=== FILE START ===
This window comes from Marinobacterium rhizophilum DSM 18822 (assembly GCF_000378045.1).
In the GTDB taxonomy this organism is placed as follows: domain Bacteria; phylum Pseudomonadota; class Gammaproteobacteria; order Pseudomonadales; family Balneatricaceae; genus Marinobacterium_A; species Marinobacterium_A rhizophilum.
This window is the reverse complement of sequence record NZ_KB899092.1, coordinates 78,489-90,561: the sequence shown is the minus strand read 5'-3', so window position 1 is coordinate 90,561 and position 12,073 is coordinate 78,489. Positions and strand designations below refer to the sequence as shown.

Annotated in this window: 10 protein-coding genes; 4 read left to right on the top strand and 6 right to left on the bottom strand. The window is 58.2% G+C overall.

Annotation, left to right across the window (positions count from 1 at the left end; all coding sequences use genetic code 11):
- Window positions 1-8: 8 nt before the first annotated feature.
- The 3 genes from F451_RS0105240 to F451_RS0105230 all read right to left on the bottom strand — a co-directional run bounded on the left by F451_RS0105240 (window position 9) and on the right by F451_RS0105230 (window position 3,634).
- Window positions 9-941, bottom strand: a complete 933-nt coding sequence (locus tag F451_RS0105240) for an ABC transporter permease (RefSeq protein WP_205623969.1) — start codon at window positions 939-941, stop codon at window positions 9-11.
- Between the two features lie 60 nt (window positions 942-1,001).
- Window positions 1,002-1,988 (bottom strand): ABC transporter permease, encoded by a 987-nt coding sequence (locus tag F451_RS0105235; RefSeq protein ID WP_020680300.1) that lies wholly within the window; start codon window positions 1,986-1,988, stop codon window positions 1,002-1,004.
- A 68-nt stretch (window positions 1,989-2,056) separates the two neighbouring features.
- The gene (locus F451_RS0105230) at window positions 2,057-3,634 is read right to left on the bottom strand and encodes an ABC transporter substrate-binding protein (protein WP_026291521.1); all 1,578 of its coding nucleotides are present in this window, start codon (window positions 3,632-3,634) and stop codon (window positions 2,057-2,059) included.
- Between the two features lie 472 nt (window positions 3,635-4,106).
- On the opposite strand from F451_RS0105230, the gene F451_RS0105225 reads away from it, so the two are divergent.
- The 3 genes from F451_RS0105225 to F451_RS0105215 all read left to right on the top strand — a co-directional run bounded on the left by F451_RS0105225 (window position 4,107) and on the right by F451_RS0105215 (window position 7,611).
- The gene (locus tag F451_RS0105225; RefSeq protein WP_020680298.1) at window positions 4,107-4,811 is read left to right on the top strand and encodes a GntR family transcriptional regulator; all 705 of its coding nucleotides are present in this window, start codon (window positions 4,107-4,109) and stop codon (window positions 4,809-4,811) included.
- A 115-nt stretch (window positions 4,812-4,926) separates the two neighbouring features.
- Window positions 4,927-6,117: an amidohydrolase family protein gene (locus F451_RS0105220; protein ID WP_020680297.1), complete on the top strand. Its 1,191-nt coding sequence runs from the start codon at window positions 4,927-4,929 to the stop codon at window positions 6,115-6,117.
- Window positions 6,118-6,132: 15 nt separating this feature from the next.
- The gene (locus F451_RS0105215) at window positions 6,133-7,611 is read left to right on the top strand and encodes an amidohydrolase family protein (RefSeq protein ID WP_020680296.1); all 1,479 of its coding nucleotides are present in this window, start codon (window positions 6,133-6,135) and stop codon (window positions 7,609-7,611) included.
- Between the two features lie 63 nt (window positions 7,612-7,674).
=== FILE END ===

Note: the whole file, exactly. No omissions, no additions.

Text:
This window comes from Marinobacterium rhizophilum DSM 18822 (assembly GCF_000378045.1).
In the GTDB taxonomy this organism is placed as follows: domain Bacteria; phylum Pseudomonadota; class Gammaproteobacteria; order Pseudomonadales; family Balneatricaceae; genus Marinobacterium_A; species Marinobacterium_A rhizophilum.
This window is the reverse complement of sequence record NZ_KB899092.1, coordinates 78,489-90,561: the sequence shown is the minus strand read 5'-3', so window position 1 is coordinate 90,561 and position 12,073 is coordinate 78,489. Positions and strand designations below refer to the sequence as shown.

Annotated in this window: 10 protein-coding genes; 4 read left to right on the top strand and 6 right to left on the bottom strand. The window is 58.2% G+C overall.

Annotation, left to right across the window (positions count from 1 at the left end; all coding sequences use genetic code 11):
- Window positions 1-8: 8 nt before the first annotated feature.
- The 3 genes from F451_RS0105240 to F451_RS0105230 all read right to left on the bottom strand — a co-directional run bounded on the left by F451_RS0105240 (window position 9) and on the right by F451_RS0105230 (window position 3,634).
- Window positions 9-941, bottom strand: a complete 933-nt coding sequence (locus tag F451_RS0105240) for an ABC transporter permease (RefSeq protein WP_205623969.1) — start codon at window positions 939-941, stop codon at window positions 9-11.
- Between the two features lie 60 nt (window positions 942-1,001).
- Window positions 1,002-1,988 (bottom strand): ABC transporter permease, encoded by a 987-nt coding sequence (locus tag F451_RS0105235; RefSeq protein ID WP_020680300.1) that lies wholly within the window; start codon window positions 1,986-1,988, stop codon window positions 1,002-1,004.
- A 68-nt stretch (window positions 1,989-2,056) separates the two neighbouring features.
- The gene (locus F451_RS0105230) at window positions 2,057-3,634 is read right to left on the bottom strand and encodes an ABC transporter substrate-binding protein (protein WP_026291521.1); all 1,578 of its coding nucleotides are present in this window, start codon (window positions 3,632-3,634) and stop codon (window positions 2,057-2,059) included.
- Between the two features lie 472 nt (window positions 3,635-4,106).
- On the opposite strand from F451_RS0105230, the gene F451_RS0105225 reads away from it, so the two are divergent.
- The 3 genes from F451_RS0105225 to F451_RS0105215 all read left to right on the top strand — a co-directional run bounded on the left by F451_RS0105225 (window position 4,107) and on the right by F451_RS0105215 (window position 7,611).
- The gene (locus tag F451_RS0105225; RefSeq protein WP_020680298.1) at window positions 4,107-4,811 is read left to right on the top strand and encodes a GntR family transcriptional regulator; all 705 of its coding nucleotides are present in this window, start codon (window positions 4,107-4,109) and stop codon (window positions 4,809-4,811) included.
- A 115-nt stretch (window positions 4,812-4,926) separates the two neighbouring features.
- Window positions 4,927-6,117: an amidohydrolase family protein gene (locus F451_RS0105220; protein ID WP_020680297.1), complete on the top strand. Its 1,191-nt coding sequence runs from the start codon at window positions 4,927-4,929 to the stop codon at window positions 6,115-6,117.
- Window positions 6,118-6,132: 15 nt separating this feature from the next.
- The gene (locus F451_RS0105215) at window positions 6,133-7,611 is read left to right on the top strand and encodes an amidohydrolase family protein (RefSeq protein ID WP_020680296.1); all 1,479 of its coding nucleotides are present in this window, start codon (window positions 6,133-6,135) and stop codon (window positions 7,609-7,611) included.
- Between the two features lie 63 nt (window positions 7,612-7,674).